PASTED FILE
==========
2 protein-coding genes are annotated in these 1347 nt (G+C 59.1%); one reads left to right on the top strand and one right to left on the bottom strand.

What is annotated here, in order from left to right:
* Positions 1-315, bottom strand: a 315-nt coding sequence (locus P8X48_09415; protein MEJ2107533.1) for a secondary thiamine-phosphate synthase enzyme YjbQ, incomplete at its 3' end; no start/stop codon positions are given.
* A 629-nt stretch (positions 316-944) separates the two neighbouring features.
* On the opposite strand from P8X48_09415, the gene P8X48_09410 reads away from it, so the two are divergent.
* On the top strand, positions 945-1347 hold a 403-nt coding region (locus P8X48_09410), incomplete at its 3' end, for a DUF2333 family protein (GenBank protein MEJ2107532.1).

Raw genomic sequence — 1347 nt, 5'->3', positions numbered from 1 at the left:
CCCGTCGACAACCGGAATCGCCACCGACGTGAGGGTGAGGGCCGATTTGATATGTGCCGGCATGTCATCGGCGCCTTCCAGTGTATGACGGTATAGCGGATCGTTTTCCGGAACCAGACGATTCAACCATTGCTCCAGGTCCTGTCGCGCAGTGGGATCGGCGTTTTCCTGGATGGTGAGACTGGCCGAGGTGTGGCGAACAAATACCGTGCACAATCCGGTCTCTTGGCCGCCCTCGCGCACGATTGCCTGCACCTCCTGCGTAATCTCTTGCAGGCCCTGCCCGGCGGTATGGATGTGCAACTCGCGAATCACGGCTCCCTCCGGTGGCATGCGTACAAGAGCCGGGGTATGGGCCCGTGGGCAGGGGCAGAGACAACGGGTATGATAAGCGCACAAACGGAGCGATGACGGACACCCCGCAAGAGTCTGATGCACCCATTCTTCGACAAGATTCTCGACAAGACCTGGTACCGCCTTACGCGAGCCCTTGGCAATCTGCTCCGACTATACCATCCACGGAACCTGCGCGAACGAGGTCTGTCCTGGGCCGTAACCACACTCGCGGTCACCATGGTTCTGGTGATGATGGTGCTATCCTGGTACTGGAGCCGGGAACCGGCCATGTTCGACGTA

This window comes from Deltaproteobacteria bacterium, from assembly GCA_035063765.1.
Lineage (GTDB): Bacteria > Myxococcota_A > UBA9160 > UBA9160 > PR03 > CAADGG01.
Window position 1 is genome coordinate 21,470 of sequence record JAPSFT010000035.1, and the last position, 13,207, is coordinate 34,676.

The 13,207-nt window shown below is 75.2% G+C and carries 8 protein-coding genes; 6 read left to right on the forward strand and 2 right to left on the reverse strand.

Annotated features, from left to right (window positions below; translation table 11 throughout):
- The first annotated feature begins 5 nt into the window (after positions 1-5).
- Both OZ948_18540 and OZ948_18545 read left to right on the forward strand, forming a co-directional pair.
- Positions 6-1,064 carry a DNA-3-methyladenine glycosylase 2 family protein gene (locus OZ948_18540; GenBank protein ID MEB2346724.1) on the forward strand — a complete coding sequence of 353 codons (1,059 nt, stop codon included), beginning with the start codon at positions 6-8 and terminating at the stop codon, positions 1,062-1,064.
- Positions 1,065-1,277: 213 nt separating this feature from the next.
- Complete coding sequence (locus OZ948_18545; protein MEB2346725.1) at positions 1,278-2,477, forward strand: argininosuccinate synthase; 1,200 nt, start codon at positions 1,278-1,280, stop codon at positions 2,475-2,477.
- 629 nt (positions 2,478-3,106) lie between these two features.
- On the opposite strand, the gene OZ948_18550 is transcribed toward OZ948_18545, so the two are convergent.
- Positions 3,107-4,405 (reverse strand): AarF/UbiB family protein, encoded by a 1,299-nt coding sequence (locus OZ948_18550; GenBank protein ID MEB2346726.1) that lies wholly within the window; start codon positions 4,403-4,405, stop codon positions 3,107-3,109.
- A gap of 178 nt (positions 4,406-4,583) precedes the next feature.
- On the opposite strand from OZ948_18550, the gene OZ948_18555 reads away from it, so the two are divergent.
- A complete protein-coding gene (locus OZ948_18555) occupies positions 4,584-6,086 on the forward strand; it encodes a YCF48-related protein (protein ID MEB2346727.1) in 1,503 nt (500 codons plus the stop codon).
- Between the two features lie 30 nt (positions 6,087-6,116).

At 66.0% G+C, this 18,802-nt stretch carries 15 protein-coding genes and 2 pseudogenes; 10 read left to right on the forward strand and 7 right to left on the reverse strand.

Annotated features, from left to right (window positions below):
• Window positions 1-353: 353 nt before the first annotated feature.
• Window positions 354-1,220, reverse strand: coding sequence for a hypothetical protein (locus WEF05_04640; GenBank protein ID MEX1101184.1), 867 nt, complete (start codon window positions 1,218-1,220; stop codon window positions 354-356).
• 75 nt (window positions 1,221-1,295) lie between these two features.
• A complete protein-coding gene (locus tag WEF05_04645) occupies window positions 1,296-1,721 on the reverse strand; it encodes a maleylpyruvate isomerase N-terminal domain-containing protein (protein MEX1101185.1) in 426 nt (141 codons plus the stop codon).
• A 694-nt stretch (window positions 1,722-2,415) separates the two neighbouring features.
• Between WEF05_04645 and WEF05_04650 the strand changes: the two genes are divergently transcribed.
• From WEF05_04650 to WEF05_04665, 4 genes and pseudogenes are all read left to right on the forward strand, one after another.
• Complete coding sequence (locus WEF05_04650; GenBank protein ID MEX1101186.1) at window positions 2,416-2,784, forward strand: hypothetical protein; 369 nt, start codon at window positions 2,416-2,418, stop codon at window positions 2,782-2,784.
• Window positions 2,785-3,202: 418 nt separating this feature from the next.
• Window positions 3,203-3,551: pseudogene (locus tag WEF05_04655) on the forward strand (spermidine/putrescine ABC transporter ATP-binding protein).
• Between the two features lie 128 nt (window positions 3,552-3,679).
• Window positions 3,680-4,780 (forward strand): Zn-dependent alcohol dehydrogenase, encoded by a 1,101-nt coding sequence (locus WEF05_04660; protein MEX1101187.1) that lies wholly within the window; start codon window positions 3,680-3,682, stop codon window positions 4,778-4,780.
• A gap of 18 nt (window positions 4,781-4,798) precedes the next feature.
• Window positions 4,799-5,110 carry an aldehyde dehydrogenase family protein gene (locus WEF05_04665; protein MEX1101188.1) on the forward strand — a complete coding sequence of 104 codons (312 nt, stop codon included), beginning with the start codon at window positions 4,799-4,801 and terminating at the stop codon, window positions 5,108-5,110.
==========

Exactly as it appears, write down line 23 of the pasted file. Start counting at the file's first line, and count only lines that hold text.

- On the opposite strand from OZ948_18550, the gene OZ948_18555 reads away from it, so the two are divergent.